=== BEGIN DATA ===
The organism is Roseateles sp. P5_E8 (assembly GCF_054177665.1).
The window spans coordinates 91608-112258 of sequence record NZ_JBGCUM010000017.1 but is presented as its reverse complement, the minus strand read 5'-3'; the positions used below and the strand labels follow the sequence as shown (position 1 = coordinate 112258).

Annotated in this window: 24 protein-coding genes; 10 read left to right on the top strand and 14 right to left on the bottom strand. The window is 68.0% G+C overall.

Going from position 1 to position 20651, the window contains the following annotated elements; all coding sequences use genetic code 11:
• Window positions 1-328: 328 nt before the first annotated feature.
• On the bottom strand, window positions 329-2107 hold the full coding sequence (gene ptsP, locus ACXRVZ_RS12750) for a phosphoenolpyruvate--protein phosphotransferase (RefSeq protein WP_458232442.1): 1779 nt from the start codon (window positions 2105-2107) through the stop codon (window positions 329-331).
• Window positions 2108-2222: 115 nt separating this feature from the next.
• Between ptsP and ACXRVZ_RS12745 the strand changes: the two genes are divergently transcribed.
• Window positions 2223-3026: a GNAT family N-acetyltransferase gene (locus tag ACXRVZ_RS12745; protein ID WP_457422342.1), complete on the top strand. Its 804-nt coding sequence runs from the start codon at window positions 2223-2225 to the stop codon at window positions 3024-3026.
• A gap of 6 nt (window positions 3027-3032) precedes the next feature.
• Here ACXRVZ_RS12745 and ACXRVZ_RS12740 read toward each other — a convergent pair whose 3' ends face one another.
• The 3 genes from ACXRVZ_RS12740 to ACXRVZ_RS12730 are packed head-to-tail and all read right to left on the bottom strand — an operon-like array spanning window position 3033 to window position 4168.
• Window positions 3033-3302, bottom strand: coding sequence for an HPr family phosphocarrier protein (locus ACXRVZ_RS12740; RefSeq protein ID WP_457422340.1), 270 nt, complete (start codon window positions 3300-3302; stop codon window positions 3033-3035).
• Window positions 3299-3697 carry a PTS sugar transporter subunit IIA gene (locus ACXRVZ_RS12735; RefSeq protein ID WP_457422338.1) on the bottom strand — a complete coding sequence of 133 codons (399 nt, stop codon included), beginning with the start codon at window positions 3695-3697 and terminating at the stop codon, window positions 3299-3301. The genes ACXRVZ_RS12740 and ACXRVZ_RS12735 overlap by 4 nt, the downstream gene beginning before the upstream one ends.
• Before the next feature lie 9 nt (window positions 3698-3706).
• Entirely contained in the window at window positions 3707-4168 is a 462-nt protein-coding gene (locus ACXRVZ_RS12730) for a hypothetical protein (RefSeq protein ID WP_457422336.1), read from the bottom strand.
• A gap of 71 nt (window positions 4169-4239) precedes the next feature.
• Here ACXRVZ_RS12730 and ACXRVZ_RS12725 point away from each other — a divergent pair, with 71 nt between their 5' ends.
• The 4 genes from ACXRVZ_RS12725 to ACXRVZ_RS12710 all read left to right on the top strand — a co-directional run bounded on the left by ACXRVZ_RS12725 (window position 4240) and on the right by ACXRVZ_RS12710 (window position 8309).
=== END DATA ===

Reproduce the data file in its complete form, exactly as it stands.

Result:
The organism is Roseateles sp. P5_E8 (assembly GCF_054177665.1).
The window spans coordinates 91608-112258 of sequence record NZ_JBGCUM010000017.1 but is presented as its reverse complement, the minus strand read 5'-3'; the positions used below and the strand labels follow the sequence as shown (position 1 = coordinate 112258).

Annotated in this window: 24 protein-coding genes; 10 read left to right on the top strand and 14 right to left on the bottom strand. The window is 68.0% G+C overall.

Going from position 1 to position 20651, the window contains the following annotated elements; all coding sequences use genetic code 11:
• Window positions 1-328: 328 nt before the first annotated feature.
• On the bottom strand, window positions 329-2107 hold the full coding sequence (gene ptsP, locus ACXRVZ_RS12750) for a phosphoenolpyruvate--protein phosphotransferase (RefSeq protein WP_458232442.1): 1779 nt from the start codon (window positions 2105-2107) through the stop codon (window positions 329-331).
• Window positions 2108-2222: 115 nt separating this feature from the next.
• Between ptsP and ACXRVZ_RS12745 the strand changes: the two genes are divergently transcribed.
• Window positions 2223-3026: a GNAT family N-acetyltransferase gene (locus tag ACXRVZ_RS12745; protein ID WP_457422342.1), complete on the top strand. Its 804-nt coding sequence runs from the start codon at window positions 2223-2225 to the stop codon at window positions 3024-3026.
• A gap of 6 nt (window positions 3027-3032) precedes the next feature.
• Here ACXRVZ_RS12745 and ACXRVZ_RS12740 read toward each other — a convergent pair whose 3' ends face one another.
• The 3 genes from ACXRVZ_RS12740 to ACXRVZ_RS12730 are packed head-to-tail and all read right to left on the bottom strand — an operon-like array spanning window position 3033 to window position 4168.
• Window positions 3033-3302, bottom strand: coding sequence for an HPr family phosphocarrier protein (locus ACXRVZ_RS12740; RefSeq protein ID WP_457422340.1), 270 nt, complete (start codon window positions 3300-3302; stop codon window positions 3033-3035).
• Window positions 3299-3697 carry a PTS sugar transporter subunit IIA gene (locus ACXRVZ_RS12735; RefSeq protein ID WP_457422338.1) on the bottom strand — a complete coding sequence of 133 codons (399 nt, stop codon included), beginning with the start codon at window positions 3695-3697 and terminating at the stop codon, window positions 3299-3301. The genes ACXRVZ_RS12740 and ACXRVZ_RS12735 overlap by 4 nt, the downstream gene beginning before the upstream one ends.
• Before the next feature lie 9 nt (window positions 3698-3706).
• Entirely contained in the window at window positions 3707-4168 is a 462-nt protein-coding gene (locus ACXRVZ_RS12730) for a hypothetical protein (RefSeq protein ID WP_457422336.1), read from the bottom strand.
• A gap of 71 nt (window positions 4169-4239) precedes the next feature.
• Here ACXRVZ_RS12730 and ACXRVZ_RS12725 point away from each other — a divergent pair, with 71 nt between their 5' ends.
• The 4 genes from ACXRVZ_RS12725 to ACXRVZ_RS12710 all read left to right on the top strand — a co-directional run bounded on the left by ACXRVZ_RS12725 (window position 4240) and on the right by ACXRVZ_RS12710 (window position 8309).